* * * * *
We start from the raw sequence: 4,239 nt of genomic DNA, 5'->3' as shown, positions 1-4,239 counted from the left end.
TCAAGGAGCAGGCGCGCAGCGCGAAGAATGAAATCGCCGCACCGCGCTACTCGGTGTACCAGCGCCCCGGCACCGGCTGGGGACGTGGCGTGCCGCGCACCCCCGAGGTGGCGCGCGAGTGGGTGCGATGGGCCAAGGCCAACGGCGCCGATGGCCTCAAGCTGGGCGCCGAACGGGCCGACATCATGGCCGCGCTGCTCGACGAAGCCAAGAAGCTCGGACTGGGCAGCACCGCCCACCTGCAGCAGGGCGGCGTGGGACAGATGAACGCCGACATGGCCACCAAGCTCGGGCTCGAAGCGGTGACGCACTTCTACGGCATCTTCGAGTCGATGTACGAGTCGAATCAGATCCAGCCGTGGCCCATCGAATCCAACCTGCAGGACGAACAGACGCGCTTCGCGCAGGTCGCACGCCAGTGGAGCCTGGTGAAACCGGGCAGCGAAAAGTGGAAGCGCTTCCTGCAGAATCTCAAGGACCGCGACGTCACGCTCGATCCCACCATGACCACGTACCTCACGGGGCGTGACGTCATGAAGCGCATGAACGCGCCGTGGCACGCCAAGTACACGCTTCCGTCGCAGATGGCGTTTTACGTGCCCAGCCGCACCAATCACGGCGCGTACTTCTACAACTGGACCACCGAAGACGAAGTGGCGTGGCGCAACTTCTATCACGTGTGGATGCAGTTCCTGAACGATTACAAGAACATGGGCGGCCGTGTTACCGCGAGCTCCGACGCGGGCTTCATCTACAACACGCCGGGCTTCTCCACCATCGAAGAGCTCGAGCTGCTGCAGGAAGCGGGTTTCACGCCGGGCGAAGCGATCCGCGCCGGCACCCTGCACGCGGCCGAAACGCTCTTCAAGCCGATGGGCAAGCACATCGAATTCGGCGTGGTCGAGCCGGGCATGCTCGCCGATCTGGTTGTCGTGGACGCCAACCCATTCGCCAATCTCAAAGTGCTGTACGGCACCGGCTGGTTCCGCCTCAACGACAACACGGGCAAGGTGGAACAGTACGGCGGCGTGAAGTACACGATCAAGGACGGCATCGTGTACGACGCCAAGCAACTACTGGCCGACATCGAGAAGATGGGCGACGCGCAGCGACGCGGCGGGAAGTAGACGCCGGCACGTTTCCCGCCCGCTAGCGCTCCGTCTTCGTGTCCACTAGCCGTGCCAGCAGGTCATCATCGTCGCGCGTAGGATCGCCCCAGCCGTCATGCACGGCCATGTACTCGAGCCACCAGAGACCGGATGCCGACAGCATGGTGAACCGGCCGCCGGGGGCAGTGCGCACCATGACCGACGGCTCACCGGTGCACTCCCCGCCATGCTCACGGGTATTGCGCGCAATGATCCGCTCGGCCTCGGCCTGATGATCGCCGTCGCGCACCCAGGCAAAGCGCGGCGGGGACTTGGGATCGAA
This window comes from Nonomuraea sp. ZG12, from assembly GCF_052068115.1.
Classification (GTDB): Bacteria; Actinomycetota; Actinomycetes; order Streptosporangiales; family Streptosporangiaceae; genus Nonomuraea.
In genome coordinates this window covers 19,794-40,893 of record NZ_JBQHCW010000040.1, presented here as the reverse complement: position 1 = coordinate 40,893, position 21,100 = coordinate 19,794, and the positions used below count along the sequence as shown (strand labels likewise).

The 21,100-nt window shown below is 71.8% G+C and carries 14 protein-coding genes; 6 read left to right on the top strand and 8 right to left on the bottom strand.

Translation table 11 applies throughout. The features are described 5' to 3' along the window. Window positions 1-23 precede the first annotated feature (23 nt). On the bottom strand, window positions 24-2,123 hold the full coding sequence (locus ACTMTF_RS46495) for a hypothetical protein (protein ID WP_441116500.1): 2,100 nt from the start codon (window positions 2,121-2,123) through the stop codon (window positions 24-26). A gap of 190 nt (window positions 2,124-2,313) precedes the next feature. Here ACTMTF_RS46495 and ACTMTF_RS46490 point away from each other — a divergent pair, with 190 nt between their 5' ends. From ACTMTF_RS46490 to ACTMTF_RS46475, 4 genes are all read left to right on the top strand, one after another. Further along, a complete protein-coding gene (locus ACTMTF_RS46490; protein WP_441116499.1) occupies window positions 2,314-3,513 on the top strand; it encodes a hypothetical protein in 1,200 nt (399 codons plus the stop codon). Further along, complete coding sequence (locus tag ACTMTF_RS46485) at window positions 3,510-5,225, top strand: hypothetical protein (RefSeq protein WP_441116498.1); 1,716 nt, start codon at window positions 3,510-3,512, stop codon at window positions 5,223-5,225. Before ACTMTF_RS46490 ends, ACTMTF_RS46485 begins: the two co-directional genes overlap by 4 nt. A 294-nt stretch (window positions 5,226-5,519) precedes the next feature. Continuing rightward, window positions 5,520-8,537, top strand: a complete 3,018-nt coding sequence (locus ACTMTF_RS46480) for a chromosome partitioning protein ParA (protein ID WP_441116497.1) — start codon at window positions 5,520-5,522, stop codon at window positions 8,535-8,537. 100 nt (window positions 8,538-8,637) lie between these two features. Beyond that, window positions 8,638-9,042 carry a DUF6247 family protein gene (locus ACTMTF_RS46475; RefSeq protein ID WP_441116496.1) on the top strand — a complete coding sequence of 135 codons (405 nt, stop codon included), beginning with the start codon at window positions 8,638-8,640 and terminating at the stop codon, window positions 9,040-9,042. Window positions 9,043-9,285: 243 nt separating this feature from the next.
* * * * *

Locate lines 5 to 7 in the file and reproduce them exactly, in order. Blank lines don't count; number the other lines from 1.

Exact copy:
In genome coordinates this window covers 19,794-40,893 of record NZ_JBQHCW010000040.1, presented here as the reverse complement: position 1 = coordinate 40,893, position 21,100 = coordinate 19,794, and the positions used below count along the sequence as shown (strand labels likewise).

The 21,100-nt window shown below is 71.8% G+C and carries 14 protein-coding genes; 6 read left to right on the top strand and 8 right to left on the bottom strand.

Translation table 11 applies throughout. The features are described 5' to 3' along the window. Window positions 1-23 precede the first annotated feature (23 nt). On the bottom strand, window positions 24-2,123 hold the full coding sequence (locus ACTMTF_RS46495) for a hypothetical protein (protein ID WP_441116500.1): 2,100 nt from the start codon (window positions 2,121-2,123) through the stop codon (window positions 24-26). A gap of 190 nt (window positions 2,124-2,313) precedes the next feature. Here ACTMTF_RS46495 and ACTMTF_RS46490 point away from each other — a divergent pair, with 190 nt between their 5' ends. From ACTMTF_RS46490 to ACTMTF_RS46475, 4 genes are all read left to right on the top strand, one after another. Further along, a complete protein-coding gene (locus ACTMTF_RS46490; protein WP_441116499.1) occupies window positions 2,314-3,513 on the top strand; it encodes a hypothetical protein in 1,200 nt (399 codons plus the stop codon). Further along, complete coding sequence (locus tag ACTMTF_RS46485) at window positions 3,510-5,225, top strand: hypothetical protein (RefSeq protein WP_441116498.1); 1,716 nt, start codon at window positions 3,510-3,512, stop codon at window positions 5,223-5,225. Before ACTMTF_RS46490 ends, ACTMTF_RS46485 begins: the two co-directional genes overlap by 4 nt. A 294-nt stretch (window positions 5,226-5,519) precedes the next feature. Continuing rightward, window positions 5,520-8,537, top strand: a complete 3,018-nt coding sequence (locus ACTMTF_RS46480) for a chromosome partitioning protein ParA (protein ID WP_441116497.1) — start codon at window positions 5,520-5,522, stop codon at window positions 8,535-8,537. 100 nt (window positions 8,538-8,637) lie between these two features. Beyond that, window positions 8,638-9,042 carry a DUF6247 family protein gene (locus ACTMTF_RS46475; RefSeq protein ID WP_441116496.1) on the top strand — a complete coding sequence of 135 codons (405 nt, stop codon included), beginning with the start codon at window positions 8,638-8,640 and terminating at the stop codon, window positions 9,040-9,042. Window positions 9,043-9,285: 243 nt separating this feature from the next.